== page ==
My second cousin once removed, Sheila, recently asked me to send her what I’ve written about my father. Sheila was always treated to the best of this likable man, his irreverent wit, his intelligence on every subject of consequence, his charm, his idealism. I told her I’d send her a link to the 1,200 pages I’ve written in my two and a third year wrestling match with this gigantic subject.
Then I thought better of it, picturing her struggling helplessly in that dense jungle of unorganized prose, and began going through the unwieldy manuscript, making some selections, almost at random, to give her a picture of the whole project. I saved a 53 page chunk as “Selections for Sheila”– served with the personal touch, don’t you know?
She wrote back to tell me she liked what she’s read so far, though much of it was painful to her. She’d had only the most generalized idea of the darkness in his early life and no inkling of the dark side he often retreated to in the company of his wife and children, the overarching tragedy of his life.
I’ll refer you back to that post a few days ago for my thoughts on writing, why, and how and what for. Bukowski wrote a great poem about real writing that is hard to argue with. It is not the praise of another reader that makes a piece of writing worth reading, it is the writing itself. Writing with passion and care is its own reward, sickening as that also is to say in a world where so many empty, ill-considered words are churned out by people well-paid to churn the vomit out, often with the help of ghosts who do the real work of making popular, bankable idiots sound relatively intelligent. That said, having a reader or two who gets what you’re trying to do, appreciates the work involved– priceless.
After I sent it off I looked over the Selections for Sheila and immediately wondered where a few important stories were. At one point the manuscript had a table of contents and an index, to help me locate things. That was hundreds of pages ago, I couldn’t keep up with the administrative tasks associated with the writing– the pages piled up too fast. OK, I am… how to say?… I don’t like certain kinds of hard work. I can work for two hours or more taking rough edges off a few paragraphs, increasing the clarity of what I am saying, adding an illustration where it will help the reader see something I haven’t been able to make clear enough. To some people this kind of work is unthinkable. To me, most other kinds of work are unthinkable.
I am not anti-social, I like people, for the most part, enjoy interacting with people (animals too, for that matter). I am open to people, let me say that. I spend most of my time alone. No single thing is as important to me, or makes me feel more like myself, than the time I spend by myself, focused, concentrating on making something as clear, or elegant, smooth or rough, as I can make it. Craft has become one of those quaint notions in our fractured tabloid culture, but hold a beautifully finished wooden spoon in your hand once in a while, run your fingers over it, and you will feel what I am talking about.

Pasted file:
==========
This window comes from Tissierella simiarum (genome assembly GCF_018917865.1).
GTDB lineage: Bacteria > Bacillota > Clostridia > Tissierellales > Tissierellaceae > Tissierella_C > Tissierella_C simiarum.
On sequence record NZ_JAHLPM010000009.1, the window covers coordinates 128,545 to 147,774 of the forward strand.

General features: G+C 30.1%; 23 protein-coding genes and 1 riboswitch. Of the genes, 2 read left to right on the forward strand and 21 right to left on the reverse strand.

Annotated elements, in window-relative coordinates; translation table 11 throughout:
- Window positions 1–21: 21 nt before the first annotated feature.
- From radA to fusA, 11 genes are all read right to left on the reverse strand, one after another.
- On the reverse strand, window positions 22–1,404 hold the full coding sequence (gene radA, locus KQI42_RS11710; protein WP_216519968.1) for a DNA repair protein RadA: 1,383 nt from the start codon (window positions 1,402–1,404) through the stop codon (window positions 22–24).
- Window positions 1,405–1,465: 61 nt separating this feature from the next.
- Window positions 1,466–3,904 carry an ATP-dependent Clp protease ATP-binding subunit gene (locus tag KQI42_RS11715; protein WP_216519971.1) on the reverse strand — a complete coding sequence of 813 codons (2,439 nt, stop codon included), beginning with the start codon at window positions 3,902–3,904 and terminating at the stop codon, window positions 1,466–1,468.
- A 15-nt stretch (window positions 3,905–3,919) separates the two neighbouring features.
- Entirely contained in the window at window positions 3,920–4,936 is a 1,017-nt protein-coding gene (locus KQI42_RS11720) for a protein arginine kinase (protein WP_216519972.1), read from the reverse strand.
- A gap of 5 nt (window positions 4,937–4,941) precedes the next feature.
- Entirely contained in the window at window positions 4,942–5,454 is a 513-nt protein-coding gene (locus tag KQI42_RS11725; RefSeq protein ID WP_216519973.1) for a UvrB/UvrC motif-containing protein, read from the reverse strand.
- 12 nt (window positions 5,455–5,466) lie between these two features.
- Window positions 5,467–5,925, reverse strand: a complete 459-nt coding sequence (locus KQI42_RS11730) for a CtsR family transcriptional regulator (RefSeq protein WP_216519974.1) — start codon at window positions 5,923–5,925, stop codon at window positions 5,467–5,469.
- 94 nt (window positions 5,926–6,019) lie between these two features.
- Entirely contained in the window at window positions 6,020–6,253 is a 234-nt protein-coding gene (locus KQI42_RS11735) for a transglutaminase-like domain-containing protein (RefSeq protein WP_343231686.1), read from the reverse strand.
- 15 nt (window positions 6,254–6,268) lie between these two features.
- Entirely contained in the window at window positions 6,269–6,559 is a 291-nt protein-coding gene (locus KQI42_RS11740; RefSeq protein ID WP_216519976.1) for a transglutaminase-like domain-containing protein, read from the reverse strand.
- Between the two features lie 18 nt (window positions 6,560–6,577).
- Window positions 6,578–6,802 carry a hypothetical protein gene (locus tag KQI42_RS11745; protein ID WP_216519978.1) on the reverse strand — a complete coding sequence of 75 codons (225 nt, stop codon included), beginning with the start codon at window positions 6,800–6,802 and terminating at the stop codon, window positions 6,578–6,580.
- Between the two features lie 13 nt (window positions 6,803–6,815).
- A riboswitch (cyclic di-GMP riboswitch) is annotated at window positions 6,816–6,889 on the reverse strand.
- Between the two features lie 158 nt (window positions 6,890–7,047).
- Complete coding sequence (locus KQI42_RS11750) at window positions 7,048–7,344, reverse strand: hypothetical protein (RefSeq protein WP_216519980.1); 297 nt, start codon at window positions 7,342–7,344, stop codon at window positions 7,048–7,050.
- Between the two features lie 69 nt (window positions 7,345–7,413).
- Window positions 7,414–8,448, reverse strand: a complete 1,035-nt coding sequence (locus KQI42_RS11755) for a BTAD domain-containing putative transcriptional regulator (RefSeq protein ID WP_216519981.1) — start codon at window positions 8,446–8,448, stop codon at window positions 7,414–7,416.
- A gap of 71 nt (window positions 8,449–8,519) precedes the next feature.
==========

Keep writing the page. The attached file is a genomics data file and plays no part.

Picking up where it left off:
I’ve always loved that Chekhov story “The Bet.” Chekhov wrote it when he was 28 or 29, a young man already two thirds of the way through what would turn out to be a short life (he died at 44). Read it yourself, (click here) if you haven’t, it’s quite short. The bones of the story: a wealthy banker bets an idealistic guy who claims to love life and the pursuit of knowledge above all else two million dollars that he can’t stay locked in a room for fifteen years without any human contact. The idealist takes the bet, on the condition that he can have musical instruments, books and writing materials brought to him whenever he asks. He suffers terribly at first, constantly playing the piano, then learns several classical languages, reads the classics in their original languages, he studies a wide range of subjects, including the collected wisdom of the world’s religions.
I’ll save you the spoiler alert, in case you haven’t read that story, but I have always related to that character Chekhov created. The banker is just the crass way of the material world, the pondering reader is the soul of the human world. It doesn’t embarrass me to make this simplistic statement. I am already too far gone.
I am now collecting pieces for Selections for Sheila Two. Hopefully one day a literary agent will be moved by an unsolicited packet of pages culled from those selections. The agent will skillfully introduce my pages to some corporate person I wouldn’t piss on if they were on fire. I won’t have to piss on them– they’ll give me money instead.
Now, back to collecting pages for Selections for Sheila part two.